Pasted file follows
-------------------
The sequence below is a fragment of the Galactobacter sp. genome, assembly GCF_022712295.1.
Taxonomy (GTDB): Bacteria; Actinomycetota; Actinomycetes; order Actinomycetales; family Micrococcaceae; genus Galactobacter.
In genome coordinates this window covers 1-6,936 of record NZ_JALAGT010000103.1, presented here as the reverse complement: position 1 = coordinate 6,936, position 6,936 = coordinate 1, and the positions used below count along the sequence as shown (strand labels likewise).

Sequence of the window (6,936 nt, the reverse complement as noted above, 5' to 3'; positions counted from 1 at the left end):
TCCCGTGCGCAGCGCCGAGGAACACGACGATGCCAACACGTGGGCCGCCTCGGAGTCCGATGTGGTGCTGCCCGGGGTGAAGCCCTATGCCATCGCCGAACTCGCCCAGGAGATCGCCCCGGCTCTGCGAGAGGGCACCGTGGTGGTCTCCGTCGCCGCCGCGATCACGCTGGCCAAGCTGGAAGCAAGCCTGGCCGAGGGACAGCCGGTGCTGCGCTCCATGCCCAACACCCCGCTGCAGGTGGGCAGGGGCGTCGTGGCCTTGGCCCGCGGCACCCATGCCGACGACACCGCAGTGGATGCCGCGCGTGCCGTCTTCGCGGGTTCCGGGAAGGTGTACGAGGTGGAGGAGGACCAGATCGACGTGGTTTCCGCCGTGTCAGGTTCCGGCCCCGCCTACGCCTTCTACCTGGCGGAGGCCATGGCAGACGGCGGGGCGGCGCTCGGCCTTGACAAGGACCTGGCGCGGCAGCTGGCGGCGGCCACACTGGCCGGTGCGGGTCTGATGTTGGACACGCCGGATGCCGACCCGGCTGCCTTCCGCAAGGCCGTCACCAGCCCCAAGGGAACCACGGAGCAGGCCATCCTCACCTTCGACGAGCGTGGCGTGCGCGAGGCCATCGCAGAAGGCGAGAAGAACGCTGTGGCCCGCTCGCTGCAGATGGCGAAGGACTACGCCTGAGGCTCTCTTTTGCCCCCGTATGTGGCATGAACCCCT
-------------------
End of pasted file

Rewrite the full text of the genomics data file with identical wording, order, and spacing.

The sequence below is a fragment of the Galactobacter sp. genome, assembly GCF_022712295.1.
Taxonomy (GTDB): Bacteria; Actinomycetota; Actinomycetes; order Actinomycetales; family Micrococcaceae; genus Galactobacter.
In genome coordinates this window covers 1-6,936 of record NZ_JALAGT010000103.1, presented here as the reverse complement: position 1 = coordinate 6,936, position 6,936 = coordinate 1, and the positions used below count along the sequence as shown (strand labels likewise).

Sequence of the window (6,936 nt, the reverse complement as noted above, 5' to 3'; positions counted from 1 at the left end):
TCCCGTGCGCAGCGCCGAGGAACACGACGATGCCAACACGTGGGCCGCCTCGGAGTCCGATGTGGTGCTGCCCGGGGTGAAGCCCTATGCCATCGCCGAACTCGCCCAGGAGATCGCCCCGGCTCTGCGAGAGGGCACCGTGGTGGTCTCCGTCGCCGCCGCGATCACGCTGGCCAAGCTGGAAGCAAGCCTGGCCGAGGGACAGCCGGTGCTGCGCTCCATGCCCAACACCCCGCTGCAGGTGGGCAGGGGCGTCGTGGCCTTGGCCCGCGGCACCCATGCCGACGACACCGCAGTGGATGCCGCGCGTGCCGTCTTCGCGGGTTCCGGGAAGGTGTACGAGGTGGAGGAGGACCAGATCGACGTGGTTTCCGCCGTGTCAGGTTCCGGCCCCGCCTACGCCTTCTACCTGGCGGAGGCCATGGCAGACGGCGGGGCGGCGCTCGGCCTTGACAAGGACCTGGCGCGGCAGCTGGCGGCGGCCACACTGGCCGGTGCGGGTCTGATGTTGGACACGCCGGATGCCGACCCGGCTGCCTTCCGCAAGGCCGTCACCAGCCCCAAGGGAACCACGGAGCAGGCCATCCTCACCTTCGACGAGCGTGGCGTGCGCGAGGCCATCGCAGAAGGCGAGAAGAACGCTGTGGCCCGCTCGCTGCAGATGGCGAAGGACTACGCCTGAGGCTCTCTTTTGCCCCCGTATGTGGCATGAACCCCT